Born: 2 July, 1958, in Glasgow. Died: 2 April, 2013, in Glasgow, aged 54
‘BIG GEORGE” Watt was a formidable singer and guitarist who matter-of-factly related his affinity for the blues with his working-class Clydeside background. As the leader of the band Big George and the Business, he took their gritty, Glaswegian take on the blues and beyond to stages across Europe and North America.
Watt, who was found dead on Tuesday, was a larger than life figure – once described as “Billy Connolly meets Jimi Hendrix” – who combined onstage Glaswegian patter with a bluesman’s growl and incendiary guitar technique, which enabled him to share stages with such legendary names as Buddy Guy, John Campbell, Bo Diddley and ex-Rolling Stone Mick Taylor.
George Ross Watt was born in Glasgow in 1958, growing up in Yoker and Scotstoun, communities, then still largely founded on shipbuilding and heavy engineering. It was a tough, hard-working environment, recalled Tam McLucas, who lived across the street from Watt and became bassist and manager of Big George and the Business, and it informed Watt’s identification with the blues.
“It was a poor background, which was where the blues came from in America,” said McLucas. “George would often say that, and that it gave you a great lust for life.”
A lust for music came with it. Inspired by the rock guitar sounds of Hendrix, Rory Gallagher and Free’s Paul Kossoff, Watt played in his first band, Backwater, while still at Victoria Drive Secondary School, then went on to play with bands such as the Glasgow Blues Legends and Rollin’ Joe and the Jets.
After leaving school in 1975, he worked in a bank and in the Post Office, but the music won out. He honed his performance skills in the rough and ready school of Glasgow’s pubs such as the Halt and the Burns Howff, and in the early 1980s joined up with guitarist and singer James Dewar, who had established his reputation with Stone the Crows and had newly left the Robin Trower Band.
They played under the name Adults Only until Dewar’s health problems forced him to retire. Watt tried various group formats, eventually settling on the trio of himself, McLucas on bass guitar and Greg Orr on drums which became the core of Big George and the Business, soon winning acclaim for their raw brand of rock and blues.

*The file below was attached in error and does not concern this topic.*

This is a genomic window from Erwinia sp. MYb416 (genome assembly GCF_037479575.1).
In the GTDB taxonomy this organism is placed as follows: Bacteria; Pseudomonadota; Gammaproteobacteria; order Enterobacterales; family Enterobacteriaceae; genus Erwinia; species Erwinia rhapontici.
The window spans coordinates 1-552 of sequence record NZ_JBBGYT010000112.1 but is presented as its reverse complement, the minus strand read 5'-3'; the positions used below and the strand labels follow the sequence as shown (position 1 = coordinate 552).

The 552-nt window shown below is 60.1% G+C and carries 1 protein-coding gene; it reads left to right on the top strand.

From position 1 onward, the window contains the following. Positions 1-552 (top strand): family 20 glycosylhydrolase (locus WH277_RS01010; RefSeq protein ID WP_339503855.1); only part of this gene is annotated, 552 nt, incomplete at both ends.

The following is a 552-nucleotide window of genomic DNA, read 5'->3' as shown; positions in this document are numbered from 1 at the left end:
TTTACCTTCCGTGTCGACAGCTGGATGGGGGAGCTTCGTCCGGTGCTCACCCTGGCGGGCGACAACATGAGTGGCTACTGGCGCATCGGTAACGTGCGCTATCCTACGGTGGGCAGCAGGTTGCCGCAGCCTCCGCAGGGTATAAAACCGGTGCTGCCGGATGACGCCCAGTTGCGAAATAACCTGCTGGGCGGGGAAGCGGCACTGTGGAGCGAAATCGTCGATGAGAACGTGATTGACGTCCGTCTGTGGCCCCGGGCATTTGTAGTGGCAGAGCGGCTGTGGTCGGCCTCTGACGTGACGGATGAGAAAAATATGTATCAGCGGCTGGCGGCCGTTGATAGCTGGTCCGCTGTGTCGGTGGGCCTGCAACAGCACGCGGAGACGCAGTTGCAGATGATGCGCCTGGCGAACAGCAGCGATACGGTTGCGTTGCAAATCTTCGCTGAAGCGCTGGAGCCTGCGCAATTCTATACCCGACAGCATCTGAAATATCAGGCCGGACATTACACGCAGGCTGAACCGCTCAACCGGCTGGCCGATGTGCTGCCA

His parents and aunt Betty were his most devoted fans, with his father bankrolling the Business’s debut recording, The Alleged Album. The follow-up All Fools’ Day consolidated their reputation, and by the early Nineties they were touring in Europe, Scandinavia and North America, notably appearing at the Montreal Blues Festival.
It was in Montreal that they recorded half of their subsequent album Home of the Wolf.In more recent years, apart from touring, Watt produced up-and-coming bands in his studio and taught guitar in his local community. He also wrote and performed music for television, with the band making an appearance in Peter MacDougall’s TV play Down Among the Big Boys, which gave a starring role to Billy Connolly.
“George’s guitar style had a bit of Jimi Hendrix, Stevie Ray Vaughan and even a touch of Ritchie Blackmore,” said McLucas. “It was very fiery. We used to jokingly call it ‘napalm blues’, even though we did play a lot mellower stuff as well.”
Watt was an acknowledged party animal. “He could be a wild man at times,” said McLucas. “But he was a gentleman – a very genuine and very kind man.”
The band’s long-term roadie, Richard Devlin, remembered Watt as “warm, witty and charming. He always had time for fans at gigs. He was also well-read, with a keen interest in all sorts of music and art.”
John Bruce, guitarist with another leading Scots blues band, Blues ’n’ Trouble, played with Watt on various occasions and described him as “hugely charismatic on and off stage.
“As a musician he had exceptional feel and skill, unbelievable dynamics. He also had a fantastic voice ”
Big George and the Business was put on hold after Watt suffered two minor strokes in 2008. He had been hoping to return to fitness and touring when, in January of this year he was rescued by a neighbour from a fire at his flat in Glasgow’s Knightswood area, but sustained severe burns. He was living in temporary accommodation nearby when he was found dead on Tuesday morning.
He is survived by his wife, Carolynn and his daughter Natasha.